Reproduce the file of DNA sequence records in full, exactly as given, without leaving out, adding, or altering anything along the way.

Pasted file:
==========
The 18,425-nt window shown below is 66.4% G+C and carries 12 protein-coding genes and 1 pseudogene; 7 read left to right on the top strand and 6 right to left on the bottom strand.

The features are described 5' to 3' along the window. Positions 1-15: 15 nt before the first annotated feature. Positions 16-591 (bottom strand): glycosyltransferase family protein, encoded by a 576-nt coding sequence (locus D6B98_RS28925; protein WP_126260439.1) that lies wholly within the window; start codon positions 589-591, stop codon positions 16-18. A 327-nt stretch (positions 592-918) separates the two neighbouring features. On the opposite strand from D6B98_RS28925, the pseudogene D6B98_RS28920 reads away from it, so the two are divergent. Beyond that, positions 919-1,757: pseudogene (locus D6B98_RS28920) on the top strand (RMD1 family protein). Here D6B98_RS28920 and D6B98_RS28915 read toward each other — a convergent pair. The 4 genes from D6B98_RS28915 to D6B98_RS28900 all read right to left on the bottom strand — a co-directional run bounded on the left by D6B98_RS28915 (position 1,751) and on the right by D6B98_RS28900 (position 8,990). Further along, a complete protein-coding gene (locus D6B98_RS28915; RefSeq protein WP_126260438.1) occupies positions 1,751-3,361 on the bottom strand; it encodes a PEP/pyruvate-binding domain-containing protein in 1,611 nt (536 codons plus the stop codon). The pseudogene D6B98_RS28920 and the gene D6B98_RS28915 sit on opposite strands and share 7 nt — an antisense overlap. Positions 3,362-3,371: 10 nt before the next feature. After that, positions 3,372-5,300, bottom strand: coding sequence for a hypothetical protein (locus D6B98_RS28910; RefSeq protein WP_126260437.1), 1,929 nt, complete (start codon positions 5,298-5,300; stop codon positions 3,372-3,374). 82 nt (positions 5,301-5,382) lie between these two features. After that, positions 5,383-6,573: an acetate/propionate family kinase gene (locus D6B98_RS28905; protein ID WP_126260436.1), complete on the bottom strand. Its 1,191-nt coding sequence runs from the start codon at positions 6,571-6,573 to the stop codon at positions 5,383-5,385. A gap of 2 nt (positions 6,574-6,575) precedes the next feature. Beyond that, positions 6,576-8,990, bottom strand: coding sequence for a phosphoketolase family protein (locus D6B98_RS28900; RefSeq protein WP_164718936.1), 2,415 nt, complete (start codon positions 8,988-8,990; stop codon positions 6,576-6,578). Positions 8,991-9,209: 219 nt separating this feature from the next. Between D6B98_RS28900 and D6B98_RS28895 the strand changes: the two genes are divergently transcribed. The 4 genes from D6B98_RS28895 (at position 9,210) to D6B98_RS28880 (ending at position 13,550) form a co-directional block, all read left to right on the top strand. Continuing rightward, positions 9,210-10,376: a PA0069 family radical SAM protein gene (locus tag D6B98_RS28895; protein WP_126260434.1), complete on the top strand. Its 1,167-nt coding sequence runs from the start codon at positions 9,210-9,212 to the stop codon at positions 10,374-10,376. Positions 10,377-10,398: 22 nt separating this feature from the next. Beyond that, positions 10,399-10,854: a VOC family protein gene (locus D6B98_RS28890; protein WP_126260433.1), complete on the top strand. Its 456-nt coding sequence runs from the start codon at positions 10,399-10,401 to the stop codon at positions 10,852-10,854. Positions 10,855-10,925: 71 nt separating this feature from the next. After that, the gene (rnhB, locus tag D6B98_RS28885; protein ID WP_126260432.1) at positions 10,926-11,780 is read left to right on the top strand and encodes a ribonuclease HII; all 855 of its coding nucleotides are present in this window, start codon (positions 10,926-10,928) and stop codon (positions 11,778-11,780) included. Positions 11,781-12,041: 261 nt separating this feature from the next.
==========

The 18,425-nt window shown below is 66.4% G+C and carries 12 protein-coding genes and 1 pseudogene; 7 read left to right on the top strand and 6 right to left on the bottom strand.

The features are described 5' to 3' along the window. Positions 1-15: 15 nt before the first annotated feature. Positions 16-591 (bottom strand): glycosyltransferase family protein, encoded by a 576-nt coding sequence (locus D6B98_RS28925; protein WP_126260439.1) that lies wholly within the window; start codon positions 589-591, stop codon positions 16-18. A 327-nt stretch (positions 592-918) separates the two neighbouring features. On the opposite strand from D6B98_RS28925, the pseudogene D6B98_RS28920 reads away from it, so the two are divergent. Beyond that, positions 919-1,757: pseudogene (locus D6B98_RS28920) on the top strand (RMD1 family protein). Here D6B98_RS28920 and D6B98_RS28915 read toward each other — a convergent pair. The 4 genes from D6B98_RS28915 to D6B98_RS28900 all read right to left on the bottom strand — a co-directional run bounded on the left by D6B98_RS28915 (position 1,751) and on the right by D6B98_RS28900 (position 8,990). Further along, a complete protein-coding gene (locus D6B98_RS28915; RefSeq protein WP_126260438.1) occupies positions 1,751-3,361 on the bottom strand; it encodes a PEP/pyruvate-binding domain-containing protein in 1,611 nt (536 codons plus the stop codon). The pseudogene D6B98_RS28920 and the gene D6B98_RS28915 sit on opposite strands and share 7 nt — an antisense overlap. Positions 3,362-3,371: 10 nt before the next feature. After that, positions 3,372-5,300, bottom strand: coding sequence for a hypothetical protein (locus D6B98_RS28910; RefSeq protein WP_126260437.1), 1,929 nt, complete (start codon positions 5,298-5,300; stop codon positions 3,372-3,374). 82 nt (positions 5,301-5,382) lie between these two features. After that, positions 5,383-6,573: an acetate/propionate family kinase gene (locus D6B98_RS28905; protein ID WP_126260436.1), complete on the bottom strand. Its 1,191-nt coding sequence runs from the start codon at positions 6,571-6,573 to the stop codon at positions 5,383-5,385. A gap of 2 nt (positions 6,574-6,575) precedes the next feature. Beyond that, positions 6,576-8,990, bottom strand: coding sequence for a phosphoketolase family protein (locus D6B98_RS28900; RefSeq protein WP_164718936.1), 2,415 nt, complete (start codon positions 8,988-8,990; stop codon positions 6,576-6,578). Positions 8,991-9,209: 219 nt separating this feature from the next. Between D6B98_RS28900 and D6B98_RS28895 the strand changes: the two genes are divergently transcribed. The 4 genes from D6B98_RS28895 (at position 9,210) to D6B98_RS28880 (ending at position 13,550) form a co-directional block, all read left to right on the top strand. Continuing rightward, positions 9,210-10,376: a PA0069 family radical SAM protein gene (locus tag D6B98_RS28895; protein WP_126260434.1), complete on the top strand. Its 1,167-nt coding sequence runs from the start codon at positions 9,210-9,212 to the stop codon at positions 10,374-10,376. Positions 10,377-10,398: 22 nt separating this feature from the next. Beyond that, positions 10,399-10,854: a VOC family protein gene (locus D6B98_RS28890; protein WP_126260433.1), complete on the top strand. Its 456-nt coding sequence runs from the start codon at positions 10,399-10,401 to the stop codon at positions 10,852-10,854. Positions 10,855-10,925: 71 nt separating this feature from the next. After that, the gene (rnhB, locus tag D6B98_RS28885; protein ID WP_126260432.1) at positions 10,926-11,780 is read left to right on the top strand and encodes a ribonuclease HII; all 855 of its coding nucleotides are present in this window, start codon (positions 10,926-10,928) and stop codon (positions 11,778-11,780) included. Positions 11,781-12,041: 261 nt separating this feature from the next.